CR 40:75-87 (2009)  -  DOI: https://doi.org/10.3354/cr00796

Effects of total aerosol on temperature and precipitation in East Asia

Jian Wu1,2,*, Congbin Fu2, Yanyan Xu3, Jianping Tang4, Zhiwei Han2, Renjian Zhang2

1Department of Atmospheric Science, Yunnan University, Kunming 650091, PR China
2Key Laboratory of Regional Climate-Environment Research for Temperate East Asia, Institute of Atmospheric Physics, Chinese Academy of Sciences, Beijing 100029, PR China
3Yunnan Meteorological Bureau, Kunming 650031, PR China
4Department of Atmospheric Science, Nanjing University, Nanjing 210093, PR China

ABSTRACT: Numerical simulations were conducted for 1960–2000 to estimate the direct effects of aerosols on temperature and precipitation in East Asia. Radiative forcing and regional climatic effects of total combined aerosol—including sulfate, dust, black carbon, and organic carbon—over the East Asian region were investigated using the NCAR Community Atmospheric Model, Version 3.1. Surface dimming is revealed by the simulated negative radiative forcing at the surface, and the most distinct dimming can exceed 30 and 25 W m–2 under clear and all sky conditions, respectively; dimming cools the surface by 1.5 K in most regions in the study domain. Air column temperatures increase in northern India and northwestern and northern China, and decrease in other areas. The profiles of air temperature show similar trends in different areas, with a decrease below 850 hPa and an increase in the middle of the troposphere. The finding of increases in vapor content and precipitation in northern and northwestern China contradicts recent trends of flooding in the south and drought in the north of China, which have been attributed to the effects of aerosol absorption in some simulation studies. In our study, significant precipitation increases by a maximum of 9% in northern and northwestern China, while it decreases by up to 12% in the southern part of the Tibetan Plateau, the Sichuan Basin, and most of southern, southeastern, and northeastern China.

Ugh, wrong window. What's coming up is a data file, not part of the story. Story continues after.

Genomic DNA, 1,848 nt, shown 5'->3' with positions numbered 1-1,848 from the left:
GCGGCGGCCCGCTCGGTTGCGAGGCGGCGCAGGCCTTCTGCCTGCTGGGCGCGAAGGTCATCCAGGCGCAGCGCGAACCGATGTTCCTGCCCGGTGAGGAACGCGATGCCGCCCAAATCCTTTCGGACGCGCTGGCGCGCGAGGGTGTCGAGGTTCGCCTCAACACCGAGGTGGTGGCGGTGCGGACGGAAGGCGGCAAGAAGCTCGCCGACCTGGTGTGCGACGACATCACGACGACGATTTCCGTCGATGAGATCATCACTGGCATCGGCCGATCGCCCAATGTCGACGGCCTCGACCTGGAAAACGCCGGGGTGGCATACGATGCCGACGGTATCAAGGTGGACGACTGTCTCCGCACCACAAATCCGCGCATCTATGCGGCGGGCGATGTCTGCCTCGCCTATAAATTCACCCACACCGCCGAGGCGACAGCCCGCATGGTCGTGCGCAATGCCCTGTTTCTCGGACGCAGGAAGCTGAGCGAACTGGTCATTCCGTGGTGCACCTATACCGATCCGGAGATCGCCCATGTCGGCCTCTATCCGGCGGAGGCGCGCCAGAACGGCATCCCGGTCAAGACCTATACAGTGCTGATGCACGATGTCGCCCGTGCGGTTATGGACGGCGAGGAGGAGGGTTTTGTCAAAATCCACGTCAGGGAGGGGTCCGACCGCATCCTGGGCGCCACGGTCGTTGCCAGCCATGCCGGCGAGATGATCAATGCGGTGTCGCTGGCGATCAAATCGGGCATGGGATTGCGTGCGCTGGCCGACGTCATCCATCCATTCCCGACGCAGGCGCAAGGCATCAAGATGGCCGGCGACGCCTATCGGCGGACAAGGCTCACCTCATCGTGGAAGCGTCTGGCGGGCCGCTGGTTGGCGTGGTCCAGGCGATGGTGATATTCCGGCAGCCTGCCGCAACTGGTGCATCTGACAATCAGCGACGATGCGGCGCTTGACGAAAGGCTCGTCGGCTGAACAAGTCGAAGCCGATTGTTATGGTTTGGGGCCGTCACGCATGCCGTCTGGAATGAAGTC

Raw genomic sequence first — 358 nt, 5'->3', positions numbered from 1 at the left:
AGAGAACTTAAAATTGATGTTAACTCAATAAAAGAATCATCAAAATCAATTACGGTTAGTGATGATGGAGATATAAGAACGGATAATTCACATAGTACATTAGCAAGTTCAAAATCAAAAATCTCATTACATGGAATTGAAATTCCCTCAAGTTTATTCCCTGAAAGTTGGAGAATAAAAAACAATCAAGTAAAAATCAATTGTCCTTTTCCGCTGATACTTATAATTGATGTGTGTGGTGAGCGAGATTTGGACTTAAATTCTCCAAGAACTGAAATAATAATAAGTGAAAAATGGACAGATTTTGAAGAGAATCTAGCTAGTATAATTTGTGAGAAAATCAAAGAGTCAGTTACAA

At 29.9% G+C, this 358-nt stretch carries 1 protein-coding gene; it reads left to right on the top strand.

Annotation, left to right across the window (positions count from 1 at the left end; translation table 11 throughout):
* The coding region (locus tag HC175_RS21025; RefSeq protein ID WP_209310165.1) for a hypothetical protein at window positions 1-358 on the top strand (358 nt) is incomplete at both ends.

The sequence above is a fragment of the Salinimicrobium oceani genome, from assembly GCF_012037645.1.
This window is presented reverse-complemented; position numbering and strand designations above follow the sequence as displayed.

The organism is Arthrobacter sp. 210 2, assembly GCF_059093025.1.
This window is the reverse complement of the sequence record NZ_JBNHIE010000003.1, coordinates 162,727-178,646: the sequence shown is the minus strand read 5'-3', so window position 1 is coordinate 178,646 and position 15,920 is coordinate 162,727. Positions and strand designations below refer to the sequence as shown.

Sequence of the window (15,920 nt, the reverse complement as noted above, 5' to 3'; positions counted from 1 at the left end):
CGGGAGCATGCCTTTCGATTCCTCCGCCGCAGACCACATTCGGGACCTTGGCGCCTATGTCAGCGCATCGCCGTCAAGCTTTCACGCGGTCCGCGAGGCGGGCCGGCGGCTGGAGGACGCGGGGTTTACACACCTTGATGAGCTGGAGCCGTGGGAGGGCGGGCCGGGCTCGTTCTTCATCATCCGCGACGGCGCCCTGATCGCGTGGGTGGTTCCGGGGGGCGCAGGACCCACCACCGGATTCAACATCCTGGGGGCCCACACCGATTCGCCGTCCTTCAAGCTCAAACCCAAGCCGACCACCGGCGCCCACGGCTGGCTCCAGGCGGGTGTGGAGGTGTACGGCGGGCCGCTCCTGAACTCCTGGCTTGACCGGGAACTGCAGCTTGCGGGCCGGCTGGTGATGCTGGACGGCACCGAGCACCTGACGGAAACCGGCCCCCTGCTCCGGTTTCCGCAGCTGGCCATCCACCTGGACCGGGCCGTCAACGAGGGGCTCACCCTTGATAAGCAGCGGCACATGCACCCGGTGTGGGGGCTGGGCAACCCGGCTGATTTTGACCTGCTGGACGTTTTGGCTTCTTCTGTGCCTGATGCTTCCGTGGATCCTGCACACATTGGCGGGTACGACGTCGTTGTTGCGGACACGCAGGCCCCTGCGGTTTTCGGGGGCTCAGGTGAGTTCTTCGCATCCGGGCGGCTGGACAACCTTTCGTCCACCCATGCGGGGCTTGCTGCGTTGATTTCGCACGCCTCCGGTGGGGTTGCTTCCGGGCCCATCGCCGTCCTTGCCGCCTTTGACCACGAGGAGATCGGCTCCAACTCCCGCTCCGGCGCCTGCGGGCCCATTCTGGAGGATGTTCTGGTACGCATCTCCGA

KEY WORDS: Sulfate · Black carbon · Organic carbon · Dust · Direct effects · Temperature · Precipitation


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Cite this article as: Wu J, Fu C, Xu Y, Tang J, Han Z, Zhang R (2009) Effects of total aerosol on temperature and precipitation in East Asia. Clim Res 40:75-87. https://doi.org/10.3354/cr00796

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